The end of the nearly two-year-long coronavirus pandemic surely won’t be settled anytime soon—and that could mean even more financial pain for already struggling Americans.
Now, it’s not just the Omicron variant that worries scientists. An Omicron subvariant—known as BA.2—continues to circulate across the world and is now reported in roughly half of all U.S. states. CNBC has reported that as of last weekend, there have been one hundred twenty-seven known cases nationwide.
According to a Danish study published on Sunday, the BA.2 subvariant—which has rapidly become dominant in Denmark—is inherently more contagious and more adept at evading currently available vaccines than any other coronavirus strain. However, vaccinated people were shown that they don’t transmit it as easily as the unvaccinated.
“Currently there is no evidence that the BA.2 lineage is more severe than the BA.1 lineage,” said Kristen Nordlund, spokesperson at the Centers for Disease Control and Prevention, according to CNBC.
Fallout in U.S.
The United States could also see quickly rising cases of the subvariant. That has some Americans wondering if they can continue to make ends meet in such an environment.
Congress previously approved three stimulus checks over the course of this ongoing pandemic. Is a fourth direct payment really in the cards? The short answer: It doesn’t look all that promising. Both the Biden administration and Congress have stayed mostly silent on the prospect of future stimulus checks in recent months.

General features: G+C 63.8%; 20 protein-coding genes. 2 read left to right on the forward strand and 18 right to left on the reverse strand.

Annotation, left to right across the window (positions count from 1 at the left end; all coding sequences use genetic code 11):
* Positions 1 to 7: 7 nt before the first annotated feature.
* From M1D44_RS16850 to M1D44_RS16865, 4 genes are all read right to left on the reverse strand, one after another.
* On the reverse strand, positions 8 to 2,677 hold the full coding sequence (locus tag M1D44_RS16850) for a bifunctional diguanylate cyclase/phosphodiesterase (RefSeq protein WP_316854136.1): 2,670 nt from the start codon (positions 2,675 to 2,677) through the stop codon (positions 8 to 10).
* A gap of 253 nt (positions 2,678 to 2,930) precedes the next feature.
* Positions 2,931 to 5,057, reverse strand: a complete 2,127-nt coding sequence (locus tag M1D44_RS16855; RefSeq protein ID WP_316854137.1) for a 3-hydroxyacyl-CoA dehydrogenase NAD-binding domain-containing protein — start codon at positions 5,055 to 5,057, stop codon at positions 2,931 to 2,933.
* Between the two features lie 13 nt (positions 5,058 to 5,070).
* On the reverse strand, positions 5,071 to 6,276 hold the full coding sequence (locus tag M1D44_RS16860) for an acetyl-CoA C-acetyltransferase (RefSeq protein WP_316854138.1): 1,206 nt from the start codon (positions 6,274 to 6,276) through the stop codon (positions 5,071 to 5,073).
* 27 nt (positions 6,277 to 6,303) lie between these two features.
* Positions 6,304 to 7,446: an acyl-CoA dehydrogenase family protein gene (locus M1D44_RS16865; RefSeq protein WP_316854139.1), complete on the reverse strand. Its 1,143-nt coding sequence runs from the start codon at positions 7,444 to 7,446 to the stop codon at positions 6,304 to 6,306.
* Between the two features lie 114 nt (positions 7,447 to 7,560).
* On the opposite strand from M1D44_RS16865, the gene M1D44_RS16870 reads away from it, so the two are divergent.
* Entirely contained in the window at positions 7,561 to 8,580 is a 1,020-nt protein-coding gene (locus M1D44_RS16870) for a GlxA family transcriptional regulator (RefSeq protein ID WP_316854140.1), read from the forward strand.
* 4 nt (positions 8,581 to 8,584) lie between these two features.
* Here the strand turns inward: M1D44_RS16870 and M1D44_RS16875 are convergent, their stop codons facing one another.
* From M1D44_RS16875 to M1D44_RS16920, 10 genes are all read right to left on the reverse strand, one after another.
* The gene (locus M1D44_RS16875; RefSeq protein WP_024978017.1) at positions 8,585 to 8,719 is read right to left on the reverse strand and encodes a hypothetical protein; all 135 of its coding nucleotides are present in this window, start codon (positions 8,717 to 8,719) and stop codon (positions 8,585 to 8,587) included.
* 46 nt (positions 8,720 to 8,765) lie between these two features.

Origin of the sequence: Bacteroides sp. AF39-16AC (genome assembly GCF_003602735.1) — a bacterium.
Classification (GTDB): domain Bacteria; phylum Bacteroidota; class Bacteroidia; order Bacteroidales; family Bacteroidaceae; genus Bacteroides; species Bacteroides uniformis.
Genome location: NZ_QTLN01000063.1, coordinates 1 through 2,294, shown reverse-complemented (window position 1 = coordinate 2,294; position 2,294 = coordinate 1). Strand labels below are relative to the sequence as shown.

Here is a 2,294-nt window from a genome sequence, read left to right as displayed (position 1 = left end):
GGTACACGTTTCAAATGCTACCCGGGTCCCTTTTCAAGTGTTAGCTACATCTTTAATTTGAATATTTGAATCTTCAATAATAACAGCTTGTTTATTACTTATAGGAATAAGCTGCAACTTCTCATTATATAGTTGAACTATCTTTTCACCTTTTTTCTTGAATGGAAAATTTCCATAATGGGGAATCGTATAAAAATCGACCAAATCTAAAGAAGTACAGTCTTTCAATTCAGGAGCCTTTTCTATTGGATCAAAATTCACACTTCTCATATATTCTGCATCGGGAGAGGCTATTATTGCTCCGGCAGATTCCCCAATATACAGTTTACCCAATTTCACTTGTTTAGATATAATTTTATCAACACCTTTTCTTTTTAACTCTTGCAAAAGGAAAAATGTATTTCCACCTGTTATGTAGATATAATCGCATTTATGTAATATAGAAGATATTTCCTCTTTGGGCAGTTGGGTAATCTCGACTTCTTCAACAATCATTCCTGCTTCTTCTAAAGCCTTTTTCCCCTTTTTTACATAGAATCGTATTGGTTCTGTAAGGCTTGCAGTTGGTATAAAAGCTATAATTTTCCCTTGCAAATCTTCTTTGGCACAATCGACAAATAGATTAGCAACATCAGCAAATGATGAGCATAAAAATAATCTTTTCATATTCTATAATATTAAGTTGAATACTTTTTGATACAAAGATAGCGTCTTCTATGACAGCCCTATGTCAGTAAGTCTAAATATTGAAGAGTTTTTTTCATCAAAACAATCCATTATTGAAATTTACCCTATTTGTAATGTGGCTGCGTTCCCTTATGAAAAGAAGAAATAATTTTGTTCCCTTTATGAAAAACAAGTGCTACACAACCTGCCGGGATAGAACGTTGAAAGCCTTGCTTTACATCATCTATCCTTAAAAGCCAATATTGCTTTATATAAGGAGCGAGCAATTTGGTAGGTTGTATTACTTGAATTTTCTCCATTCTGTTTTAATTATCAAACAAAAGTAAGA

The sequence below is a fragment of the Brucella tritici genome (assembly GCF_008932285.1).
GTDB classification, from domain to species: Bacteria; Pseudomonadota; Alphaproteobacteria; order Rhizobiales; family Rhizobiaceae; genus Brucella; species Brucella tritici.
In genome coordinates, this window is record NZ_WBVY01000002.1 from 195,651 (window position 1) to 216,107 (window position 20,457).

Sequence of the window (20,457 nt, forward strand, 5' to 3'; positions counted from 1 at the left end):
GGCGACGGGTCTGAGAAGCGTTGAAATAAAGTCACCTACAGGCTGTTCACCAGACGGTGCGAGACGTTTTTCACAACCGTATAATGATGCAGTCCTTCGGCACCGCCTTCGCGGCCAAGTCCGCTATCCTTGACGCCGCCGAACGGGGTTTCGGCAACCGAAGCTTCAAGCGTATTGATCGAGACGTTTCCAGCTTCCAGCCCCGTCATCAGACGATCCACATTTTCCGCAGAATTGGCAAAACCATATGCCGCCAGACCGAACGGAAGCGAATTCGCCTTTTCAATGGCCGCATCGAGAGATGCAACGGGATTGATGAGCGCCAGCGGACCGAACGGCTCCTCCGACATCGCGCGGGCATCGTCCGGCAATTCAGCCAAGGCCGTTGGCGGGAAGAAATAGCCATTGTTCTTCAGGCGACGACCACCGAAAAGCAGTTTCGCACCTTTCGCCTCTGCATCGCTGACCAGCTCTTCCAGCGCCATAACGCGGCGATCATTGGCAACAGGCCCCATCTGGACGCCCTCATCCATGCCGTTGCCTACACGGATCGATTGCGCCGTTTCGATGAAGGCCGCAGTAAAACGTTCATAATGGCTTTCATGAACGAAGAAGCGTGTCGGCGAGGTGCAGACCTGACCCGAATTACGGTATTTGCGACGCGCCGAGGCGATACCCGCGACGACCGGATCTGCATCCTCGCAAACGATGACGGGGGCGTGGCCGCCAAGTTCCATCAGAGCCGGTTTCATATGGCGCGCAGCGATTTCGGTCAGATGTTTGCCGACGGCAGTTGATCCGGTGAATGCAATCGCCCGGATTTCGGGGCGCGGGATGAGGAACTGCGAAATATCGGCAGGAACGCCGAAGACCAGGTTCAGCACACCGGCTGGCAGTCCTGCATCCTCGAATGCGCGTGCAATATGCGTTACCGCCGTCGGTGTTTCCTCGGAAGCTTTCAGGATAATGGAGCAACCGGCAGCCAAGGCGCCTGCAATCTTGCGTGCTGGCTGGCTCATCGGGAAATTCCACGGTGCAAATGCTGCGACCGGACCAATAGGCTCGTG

Right now, it appears, the push for more government-issued direct payments have taken a backseat to passing some form of the contentious Build Back Better legislation. The bill would tack on another twelve months of the highly popular enhanced child tax credits—which are viewed in some circles as being an unofficial version of the fourth stimulus check.
States Pick Up Slack
However, several states already have issued their own stimulus checks to eligible residents on a smaller scale. Some of those states include Maine, California, Maryland, Florida, Georgia, Michigan, and Tennessee.
California recently finished disbursing another round of Golden State stimulus checks of $1,100 to residents who earned less than $75,000 last year. Governor Gavin Newsom has also hinted that there is a possibility that more stimulus checks could be approved in the coming months.
In addition, Minnesota Governor Tim Walz recently announced a plan to provide $700 million in direct payments to more than 2.7 million state residents. But that proposal would need to first pass the Minnesota legislature before becoming law.
Ethen Kim Lieser is a Washington state-based Science and Tech Editor who has held posts at Google, The Korea Herald, Lincoln Journal Star, AsianWeek, and Arirang TV. Follow or contact him on LinkedIn.